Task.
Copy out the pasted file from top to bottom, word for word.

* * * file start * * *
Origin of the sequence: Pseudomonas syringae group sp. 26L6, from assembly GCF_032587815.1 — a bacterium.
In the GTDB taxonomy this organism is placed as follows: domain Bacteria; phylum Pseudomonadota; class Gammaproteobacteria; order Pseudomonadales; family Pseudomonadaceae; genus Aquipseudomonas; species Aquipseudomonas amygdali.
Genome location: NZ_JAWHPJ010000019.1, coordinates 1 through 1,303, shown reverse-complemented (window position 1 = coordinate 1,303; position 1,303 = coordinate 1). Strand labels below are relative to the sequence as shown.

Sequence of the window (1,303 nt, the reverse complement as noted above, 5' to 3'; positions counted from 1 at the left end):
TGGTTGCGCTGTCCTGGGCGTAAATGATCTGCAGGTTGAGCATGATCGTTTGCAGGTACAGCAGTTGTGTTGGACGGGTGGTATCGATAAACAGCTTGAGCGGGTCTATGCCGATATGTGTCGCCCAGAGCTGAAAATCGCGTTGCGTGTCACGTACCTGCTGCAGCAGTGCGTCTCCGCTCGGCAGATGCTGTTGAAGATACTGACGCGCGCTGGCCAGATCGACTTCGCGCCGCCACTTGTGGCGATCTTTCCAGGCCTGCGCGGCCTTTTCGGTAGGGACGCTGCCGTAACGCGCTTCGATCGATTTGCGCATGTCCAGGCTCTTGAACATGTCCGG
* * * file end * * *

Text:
Origin of the sequence: Pseudomonas syringae group sp. 26L6, from assembly GCF_032587815.1 — a bacterium.
In the GTDB taxonomy this organism is placed as follows: domain Bacteria; phylum Pseudomonadota; class Gammaproteobacteria; order Pseudomonadales; family Pseudomonadaceae; genus Aquipseudomonas; species Aquipseudomonas amygdali.
Genome location: NZ_JAWHPJ010000019.1, coordinates 1 through 1,303, shown reverse-complemented (window position 1 = coordinate 1,303; position 1,303 = coordinate 1). Strand labels below are relative to the sequence as shown.

Sequence of the window (1,303 nt, the reverse complement as noted above, 5' to 3'; positions counted from 1 at the left end):
TGGTTGCGCTGTCCTGGGCGTAAATGATCTGCAGGTTGAGCATGATCGTTTGCAGGTACAGCAGTTGTGTTGGACGGGTGGTATCGATAAACAGCTTGAGCGGGTCTATGCCGATATGTGTCGCCCAGAGCTGAAAATCGCGTTGCGTGTCACGTACCTGCTGCAGCAGTGCGTCTCCGCTCGGCAGATGCTGTTGAAGATACTGACGCGCGCTGGCCAGATCGACTTCGCGCCGCCACTTGTGGCGATCTTTCCAGGCCTGCGCGGCCTTTTCGGTAGGGACGCTGCCGTAACGCGCTTCGATCGATTTGCGCATGTCCAGGCTCTTGAACATGTCCGG